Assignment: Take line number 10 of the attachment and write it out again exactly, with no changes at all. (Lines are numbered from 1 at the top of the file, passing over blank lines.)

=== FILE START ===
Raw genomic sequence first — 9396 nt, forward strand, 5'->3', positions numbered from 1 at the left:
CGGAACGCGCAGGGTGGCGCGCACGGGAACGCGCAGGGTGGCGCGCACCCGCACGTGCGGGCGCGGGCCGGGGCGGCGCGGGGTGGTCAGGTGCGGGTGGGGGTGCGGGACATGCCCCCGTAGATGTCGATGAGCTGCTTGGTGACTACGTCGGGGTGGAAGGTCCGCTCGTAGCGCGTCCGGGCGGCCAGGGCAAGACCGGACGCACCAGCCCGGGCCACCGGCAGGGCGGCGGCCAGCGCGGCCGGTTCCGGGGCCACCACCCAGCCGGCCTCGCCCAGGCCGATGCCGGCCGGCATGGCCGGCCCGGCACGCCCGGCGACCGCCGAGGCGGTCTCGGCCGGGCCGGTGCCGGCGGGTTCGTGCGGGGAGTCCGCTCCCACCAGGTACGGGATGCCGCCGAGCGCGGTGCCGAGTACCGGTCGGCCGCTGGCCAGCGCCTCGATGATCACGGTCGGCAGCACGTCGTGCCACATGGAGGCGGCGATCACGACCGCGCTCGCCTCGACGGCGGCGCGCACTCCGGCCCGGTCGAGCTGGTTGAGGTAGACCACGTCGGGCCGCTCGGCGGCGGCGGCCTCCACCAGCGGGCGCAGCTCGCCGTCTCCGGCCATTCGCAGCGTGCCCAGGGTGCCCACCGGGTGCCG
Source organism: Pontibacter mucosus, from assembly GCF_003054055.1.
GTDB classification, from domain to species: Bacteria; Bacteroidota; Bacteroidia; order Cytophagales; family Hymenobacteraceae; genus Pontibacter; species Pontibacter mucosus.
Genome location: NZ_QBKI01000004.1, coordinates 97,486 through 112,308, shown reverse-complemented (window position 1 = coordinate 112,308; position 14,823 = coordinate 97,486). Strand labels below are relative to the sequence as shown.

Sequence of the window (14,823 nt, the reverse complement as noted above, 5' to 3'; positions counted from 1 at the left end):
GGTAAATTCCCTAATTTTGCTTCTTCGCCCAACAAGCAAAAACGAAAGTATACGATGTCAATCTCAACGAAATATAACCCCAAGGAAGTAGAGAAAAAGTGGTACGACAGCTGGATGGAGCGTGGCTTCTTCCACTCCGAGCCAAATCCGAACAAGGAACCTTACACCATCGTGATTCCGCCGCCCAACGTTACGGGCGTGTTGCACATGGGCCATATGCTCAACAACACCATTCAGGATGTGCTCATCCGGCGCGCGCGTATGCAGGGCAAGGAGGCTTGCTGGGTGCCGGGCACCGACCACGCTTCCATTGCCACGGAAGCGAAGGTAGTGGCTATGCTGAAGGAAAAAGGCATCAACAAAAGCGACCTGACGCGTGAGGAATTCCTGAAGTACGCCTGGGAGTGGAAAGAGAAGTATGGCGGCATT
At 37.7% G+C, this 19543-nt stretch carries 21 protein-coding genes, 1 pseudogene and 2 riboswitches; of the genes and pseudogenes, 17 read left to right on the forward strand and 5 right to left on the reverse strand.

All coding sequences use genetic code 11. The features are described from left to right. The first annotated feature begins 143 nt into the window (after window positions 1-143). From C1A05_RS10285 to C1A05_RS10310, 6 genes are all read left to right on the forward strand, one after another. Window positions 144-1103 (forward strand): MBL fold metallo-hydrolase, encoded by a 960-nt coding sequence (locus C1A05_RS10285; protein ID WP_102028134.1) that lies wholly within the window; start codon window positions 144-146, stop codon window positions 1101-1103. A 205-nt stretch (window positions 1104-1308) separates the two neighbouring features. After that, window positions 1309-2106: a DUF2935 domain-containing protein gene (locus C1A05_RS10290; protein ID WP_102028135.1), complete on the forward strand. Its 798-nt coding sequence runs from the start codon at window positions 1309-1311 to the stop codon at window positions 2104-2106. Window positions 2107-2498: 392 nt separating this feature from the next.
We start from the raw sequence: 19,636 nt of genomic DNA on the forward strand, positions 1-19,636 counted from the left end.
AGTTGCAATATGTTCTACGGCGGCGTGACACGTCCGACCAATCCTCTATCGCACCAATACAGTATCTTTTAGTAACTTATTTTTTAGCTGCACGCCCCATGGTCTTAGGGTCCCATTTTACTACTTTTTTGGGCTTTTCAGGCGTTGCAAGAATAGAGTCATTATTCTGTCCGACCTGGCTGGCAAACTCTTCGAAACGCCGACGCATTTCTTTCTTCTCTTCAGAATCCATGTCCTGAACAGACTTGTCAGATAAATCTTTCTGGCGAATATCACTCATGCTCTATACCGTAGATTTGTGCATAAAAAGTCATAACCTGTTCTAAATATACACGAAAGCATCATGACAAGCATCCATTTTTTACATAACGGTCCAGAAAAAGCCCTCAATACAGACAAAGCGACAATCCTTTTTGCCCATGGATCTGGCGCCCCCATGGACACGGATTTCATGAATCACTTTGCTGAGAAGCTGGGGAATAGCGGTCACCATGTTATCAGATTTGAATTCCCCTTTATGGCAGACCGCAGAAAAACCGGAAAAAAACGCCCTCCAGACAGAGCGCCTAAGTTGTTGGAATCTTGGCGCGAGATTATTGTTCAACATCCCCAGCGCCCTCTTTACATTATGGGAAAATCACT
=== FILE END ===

We start from the raw sequence: 19,636 nt of genomic DNA on the forward strand, positions 1-19,636 counted from the left end.